As a result, high-risk patients require excess resources, complex monitoring, and additional treatment. They’re often not diagnosed early enough nor treated preventively, which means that once diagnosed, their conditions are harder and more expensive to manage. Consequently, the patients who need quality, affordable care the most often can’t afford it.
Machine learning can help solve the problem
These complex challenges call for innovative solutions. Machine learning models and predictive analytics can help providers and plans to identify high-risk patients before they develop costly care needs. By culling through individual and population data to identify risk factors, providers can work with patients to implement preventative care and early intervention strategies that can both contribute to better health and substantially reduce the cost of care. Here’s how it works:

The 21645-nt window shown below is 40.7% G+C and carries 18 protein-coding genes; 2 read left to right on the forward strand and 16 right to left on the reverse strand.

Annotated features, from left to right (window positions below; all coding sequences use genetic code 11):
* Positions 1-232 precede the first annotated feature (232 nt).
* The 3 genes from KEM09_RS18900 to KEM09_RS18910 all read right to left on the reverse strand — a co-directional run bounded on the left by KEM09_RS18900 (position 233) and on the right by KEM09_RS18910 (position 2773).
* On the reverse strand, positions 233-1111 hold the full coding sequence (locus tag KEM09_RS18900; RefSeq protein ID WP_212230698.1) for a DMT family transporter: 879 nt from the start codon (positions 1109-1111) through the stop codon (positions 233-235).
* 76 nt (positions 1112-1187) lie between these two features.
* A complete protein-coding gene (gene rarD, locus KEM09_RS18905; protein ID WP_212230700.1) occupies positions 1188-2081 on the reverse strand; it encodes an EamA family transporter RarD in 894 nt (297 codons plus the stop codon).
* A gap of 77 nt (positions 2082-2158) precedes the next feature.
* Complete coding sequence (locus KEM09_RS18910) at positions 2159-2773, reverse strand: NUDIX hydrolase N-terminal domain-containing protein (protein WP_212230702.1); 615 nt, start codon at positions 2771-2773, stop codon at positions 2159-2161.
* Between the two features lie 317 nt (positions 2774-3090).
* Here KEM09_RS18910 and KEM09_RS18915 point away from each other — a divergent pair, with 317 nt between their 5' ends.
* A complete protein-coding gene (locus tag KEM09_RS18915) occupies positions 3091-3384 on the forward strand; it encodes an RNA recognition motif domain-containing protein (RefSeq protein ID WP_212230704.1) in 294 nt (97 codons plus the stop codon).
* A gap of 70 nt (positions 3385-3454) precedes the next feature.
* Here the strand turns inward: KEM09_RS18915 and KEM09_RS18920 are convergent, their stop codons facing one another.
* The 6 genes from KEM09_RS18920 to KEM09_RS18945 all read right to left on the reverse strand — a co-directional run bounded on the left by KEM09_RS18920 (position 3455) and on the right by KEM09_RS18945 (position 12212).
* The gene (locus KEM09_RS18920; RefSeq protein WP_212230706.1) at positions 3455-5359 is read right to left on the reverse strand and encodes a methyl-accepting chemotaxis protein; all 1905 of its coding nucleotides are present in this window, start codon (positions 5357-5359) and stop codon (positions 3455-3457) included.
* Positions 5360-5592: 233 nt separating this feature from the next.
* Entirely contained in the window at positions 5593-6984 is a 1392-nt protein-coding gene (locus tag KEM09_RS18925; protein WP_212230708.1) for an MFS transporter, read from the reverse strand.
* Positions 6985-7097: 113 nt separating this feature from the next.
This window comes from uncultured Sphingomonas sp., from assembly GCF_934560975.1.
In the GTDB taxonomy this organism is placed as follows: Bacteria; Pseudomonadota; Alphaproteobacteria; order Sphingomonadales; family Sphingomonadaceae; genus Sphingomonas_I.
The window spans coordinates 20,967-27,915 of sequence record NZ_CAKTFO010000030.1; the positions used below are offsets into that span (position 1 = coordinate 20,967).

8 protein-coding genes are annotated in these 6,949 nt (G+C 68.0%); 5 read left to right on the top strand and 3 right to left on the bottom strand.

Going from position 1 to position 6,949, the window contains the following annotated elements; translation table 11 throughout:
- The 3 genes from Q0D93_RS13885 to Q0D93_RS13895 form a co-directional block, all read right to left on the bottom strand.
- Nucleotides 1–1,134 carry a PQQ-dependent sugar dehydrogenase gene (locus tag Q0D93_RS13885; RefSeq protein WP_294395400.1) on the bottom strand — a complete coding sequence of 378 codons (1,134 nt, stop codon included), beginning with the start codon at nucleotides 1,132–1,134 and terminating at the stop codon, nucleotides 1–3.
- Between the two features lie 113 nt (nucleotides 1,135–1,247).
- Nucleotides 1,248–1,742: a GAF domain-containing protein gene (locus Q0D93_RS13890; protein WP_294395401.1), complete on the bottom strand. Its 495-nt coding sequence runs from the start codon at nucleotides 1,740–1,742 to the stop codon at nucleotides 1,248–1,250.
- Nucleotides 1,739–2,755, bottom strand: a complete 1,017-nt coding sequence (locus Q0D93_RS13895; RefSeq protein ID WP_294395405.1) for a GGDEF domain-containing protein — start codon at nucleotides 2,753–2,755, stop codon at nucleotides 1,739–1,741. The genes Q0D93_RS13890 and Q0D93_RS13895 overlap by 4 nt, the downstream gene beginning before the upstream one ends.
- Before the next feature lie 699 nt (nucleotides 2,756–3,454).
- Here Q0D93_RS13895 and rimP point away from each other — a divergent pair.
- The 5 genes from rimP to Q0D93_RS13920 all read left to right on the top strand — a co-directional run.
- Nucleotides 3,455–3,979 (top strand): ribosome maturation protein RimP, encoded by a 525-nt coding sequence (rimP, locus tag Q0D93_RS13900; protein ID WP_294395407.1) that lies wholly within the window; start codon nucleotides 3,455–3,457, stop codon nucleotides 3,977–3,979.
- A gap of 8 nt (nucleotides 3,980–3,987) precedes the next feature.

– A data analysis platform ingests and analyzes structured and unstructured data from patient charts including clinical notes, diagnostic test results, patient health history, and more to get a clearer picture of each individual’s complete health profile.
– This health profile is run through machine learning models to identify risk factors for specific conditions or health complications. For example, an algorithm might look for a specific obesity indicator that correlates with the development of Type II diabetes, or patients with high blood pressure who may be at risk of a heart attack, stroke, or kidney disease based on clinical evidence.
– Based on this data, physicians and care managers can identify patients with the highest risk of developing a chronic condition and intervene early with the appropriate diagnostics, treatments, and support programs to prevent those issues from developing or progressing.